Levin College forum to discuss ex-prisoner rights

By Regan Reeck

Feb. 6, 2018

For Michael Leo Owens, Ph.D., there isn’t much difference between a professor teaching in a classroom and speaking to the public — he only asks that his students read up on their materials before class.

“I think that good scholars are also public scholars,” said Owens, an associate professor of political science at Emory College. “Our scholarship isn't to be limited to classrooms but we're also to expose ourselves to the public and help the public to figure out new ways of explaining and thinking about big policy questions, questions that bear on the quality of life.”

This approach is mirrored by the Maxine Levin College of Urban Affairs during its public forums which serve as a place not only to discuss these big questions, but also attempt to bring to the university what Molly Schnoke, the manager of the Levin College Forum Program refers to as a ‘forced and thoughtful civic debate.'

The next forum in this year’s series, “The Abolition of Civil Slavery in the Age of the ‘New Jim Crow’: Reclaiming Dignity & Restoring Rights for & by Ex-Prisoners” will be held Thursday, Feb. 8, and will feature Owens.

“This is the age of everyone wanting to discuss their rights, and I want to put that first and foremost. This is also the age of mass incarceration,” Owens said.

Owens, along with Ronnie Dunn, Ph.D., Thomas Bynum, Ph.D. and Megan Hatch, Ph.D., from Cleveland State University, will discuss the importance of restoring rights, such as voting and, as Owens argues, how job applications are reviewed, to ex-prisoners.

“It’s a very important thing,” said Owens. “It's consequential to the individual, consequential to the community that they come from, and it's consequential to politics and public policy."

As discussions of prison reform and re-entry programs for ex-offenders garner attention in the White House and Congress, it is a timely topic—not only across the nation, but here at home as well.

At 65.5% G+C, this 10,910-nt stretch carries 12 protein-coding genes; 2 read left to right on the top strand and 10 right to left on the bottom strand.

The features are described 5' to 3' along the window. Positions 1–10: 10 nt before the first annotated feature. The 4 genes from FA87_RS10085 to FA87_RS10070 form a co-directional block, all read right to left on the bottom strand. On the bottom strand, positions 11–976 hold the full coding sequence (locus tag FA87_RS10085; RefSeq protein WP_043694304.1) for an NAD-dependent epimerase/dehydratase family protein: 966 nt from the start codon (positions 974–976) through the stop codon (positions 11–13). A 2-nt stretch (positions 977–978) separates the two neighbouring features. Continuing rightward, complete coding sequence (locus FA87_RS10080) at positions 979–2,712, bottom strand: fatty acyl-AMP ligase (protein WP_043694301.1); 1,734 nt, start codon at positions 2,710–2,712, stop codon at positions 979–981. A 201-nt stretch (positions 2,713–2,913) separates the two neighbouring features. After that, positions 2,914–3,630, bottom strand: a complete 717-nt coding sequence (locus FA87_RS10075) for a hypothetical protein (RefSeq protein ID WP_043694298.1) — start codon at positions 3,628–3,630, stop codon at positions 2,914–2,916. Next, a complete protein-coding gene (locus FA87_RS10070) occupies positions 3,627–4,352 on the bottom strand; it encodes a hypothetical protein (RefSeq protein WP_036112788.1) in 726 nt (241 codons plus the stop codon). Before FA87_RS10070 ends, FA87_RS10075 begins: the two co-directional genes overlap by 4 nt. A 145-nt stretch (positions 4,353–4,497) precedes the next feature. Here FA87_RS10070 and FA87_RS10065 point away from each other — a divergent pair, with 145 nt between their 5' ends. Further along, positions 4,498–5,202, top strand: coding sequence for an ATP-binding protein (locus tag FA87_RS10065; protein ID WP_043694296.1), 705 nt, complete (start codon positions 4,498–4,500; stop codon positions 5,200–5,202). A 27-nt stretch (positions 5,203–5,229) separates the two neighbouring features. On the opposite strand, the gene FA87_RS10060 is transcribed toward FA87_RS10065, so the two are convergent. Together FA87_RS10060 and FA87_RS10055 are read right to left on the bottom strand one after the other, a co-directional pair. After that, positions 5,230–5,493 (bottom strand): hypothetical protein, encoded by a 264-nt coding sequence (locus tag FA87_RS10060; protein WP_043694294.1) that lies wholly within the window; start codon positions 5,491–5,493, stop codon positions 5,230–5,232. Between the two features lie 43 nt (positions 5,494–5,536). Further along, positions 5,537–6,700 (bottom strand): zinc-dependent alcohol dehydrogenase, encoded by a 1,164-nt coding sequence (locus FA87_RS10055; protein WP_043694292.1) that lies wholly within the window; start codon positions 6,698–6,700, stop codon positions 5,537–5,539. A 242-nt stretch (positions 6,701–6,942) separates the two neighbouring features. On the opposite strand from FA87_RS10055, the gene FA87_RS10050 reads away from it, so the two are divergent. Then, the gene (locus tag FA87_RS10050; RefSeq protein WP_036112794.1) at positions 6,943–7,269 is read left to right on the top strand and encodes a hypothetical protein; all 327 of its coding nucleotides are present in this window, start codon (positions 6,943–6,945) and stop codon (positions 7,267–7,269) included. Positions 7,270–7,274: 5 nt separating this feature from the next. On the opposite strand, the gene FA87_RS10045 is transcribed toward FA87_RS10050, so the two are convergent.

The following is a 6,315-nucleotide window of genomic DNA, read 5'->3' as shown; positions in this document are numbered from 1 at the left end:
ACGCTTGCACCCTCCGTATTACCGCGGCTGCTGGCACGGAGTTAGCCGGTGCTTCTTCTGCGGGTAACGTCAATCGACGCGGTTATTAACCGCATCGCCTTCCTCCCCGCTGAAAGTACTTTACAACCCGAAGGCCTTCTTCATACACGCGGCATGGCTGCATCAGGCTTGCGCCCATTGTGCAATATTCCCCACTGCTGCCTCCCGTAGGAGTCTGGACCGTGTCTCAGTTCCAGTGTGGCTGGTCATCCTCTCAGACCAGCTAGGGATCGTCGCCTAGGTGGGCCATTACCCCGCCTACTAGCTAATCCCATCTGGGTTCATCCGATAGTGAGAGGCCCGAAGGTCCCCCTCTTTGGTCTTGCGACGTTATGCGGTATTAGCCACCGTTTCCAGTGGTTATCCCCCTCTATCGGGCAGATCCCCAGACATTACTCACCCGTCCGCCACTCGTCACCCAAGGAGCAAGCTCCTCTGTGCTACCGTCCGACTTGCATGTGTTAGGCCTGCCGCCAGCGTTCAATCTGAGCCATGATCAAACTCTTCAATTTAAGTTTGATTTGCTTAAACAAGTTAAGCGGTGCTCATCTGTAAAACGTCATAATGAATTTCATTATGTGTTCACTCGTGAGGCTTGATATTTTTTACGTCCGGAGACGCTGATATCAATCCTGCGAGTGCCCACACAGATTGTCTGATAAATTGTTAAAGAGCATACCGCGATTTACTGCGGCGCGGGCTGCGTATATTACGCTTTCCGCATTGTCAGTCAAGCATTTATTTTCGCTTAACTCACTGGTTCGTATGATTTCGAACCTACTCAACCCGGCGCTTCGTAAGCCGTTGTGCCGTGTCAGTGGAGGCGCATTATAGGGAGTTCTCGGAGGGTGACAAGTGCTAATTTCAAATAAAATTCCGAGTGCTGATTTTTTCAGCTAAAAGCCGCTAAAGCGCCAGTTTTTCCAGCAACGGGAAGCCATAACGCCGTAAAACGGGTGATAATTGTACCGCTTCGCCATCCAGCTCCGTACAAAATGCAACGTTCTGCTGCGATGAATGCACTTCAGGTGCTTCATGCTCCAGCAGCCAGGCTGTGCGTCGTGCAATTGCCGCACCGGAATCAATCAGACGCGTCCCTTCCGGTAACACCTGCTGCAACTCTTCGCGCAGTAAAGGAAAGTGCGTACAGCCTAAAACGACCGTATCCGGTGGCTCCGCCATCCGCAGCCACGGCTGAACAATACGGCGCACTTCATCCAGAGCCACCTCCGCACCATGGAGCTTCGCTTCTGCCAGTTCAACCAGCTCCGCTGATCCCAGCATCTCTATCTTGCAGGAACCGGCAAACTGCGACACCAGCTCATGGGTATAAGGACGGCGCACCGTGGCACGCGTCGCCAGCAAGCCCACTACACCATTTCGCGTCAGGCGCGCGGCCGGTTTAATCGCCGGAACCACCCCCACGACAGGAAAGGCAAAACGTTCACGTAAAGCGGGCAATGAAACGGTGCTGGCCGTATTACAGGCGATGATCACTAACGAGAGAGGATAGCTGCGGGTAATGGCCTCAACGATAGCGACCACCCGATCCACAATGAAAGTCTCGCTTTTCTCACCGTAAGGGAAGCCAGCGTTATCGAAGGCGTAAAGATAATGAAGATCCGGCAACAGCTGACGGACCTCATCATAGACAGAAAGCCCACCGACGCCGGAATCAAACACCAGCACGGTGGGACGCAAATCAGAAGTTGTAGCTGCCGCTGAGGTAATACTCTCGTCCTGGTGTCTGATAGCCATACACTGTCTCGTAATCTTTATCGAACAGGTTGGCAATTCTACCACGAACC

With more than 2.3 million people in prison across the country, the United States has one of the largest prison populations in the world. According to a report by the Office of Criminal Justice Services, the number of people released across Ohio totaled 22,399 in 2014. More than 14 percent of those individuals, 3,248, were released in Cuyahoga County, according to a report by Ohio’s Department of Rehabilitation and Correction.

“For Northeast Ohio and Cuyahoga County in particular we have one of the largest ex-offender populations in the state; many folks who leave the prison system in Ohio come back to or return to Cuyahoga County,” Schnoke said. “Those discussions happen around everything from the social fabric of a neighborhood to employment, workforce development and job creation.”

Schnoke explained that these conversations are cyclical. This is not the first time this topic has been brought up. However, as the forums continue, so will these conversations.

“I think that there's a number of communities across the country, not just Ohio, not just Cleveland, that are talking about issues,” Schnoke said. “Clearly this is a timely topic in talking about race and equity in communities throughout the country.”


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Levin College forum to discuss ex-prisoner rights


 
 
 

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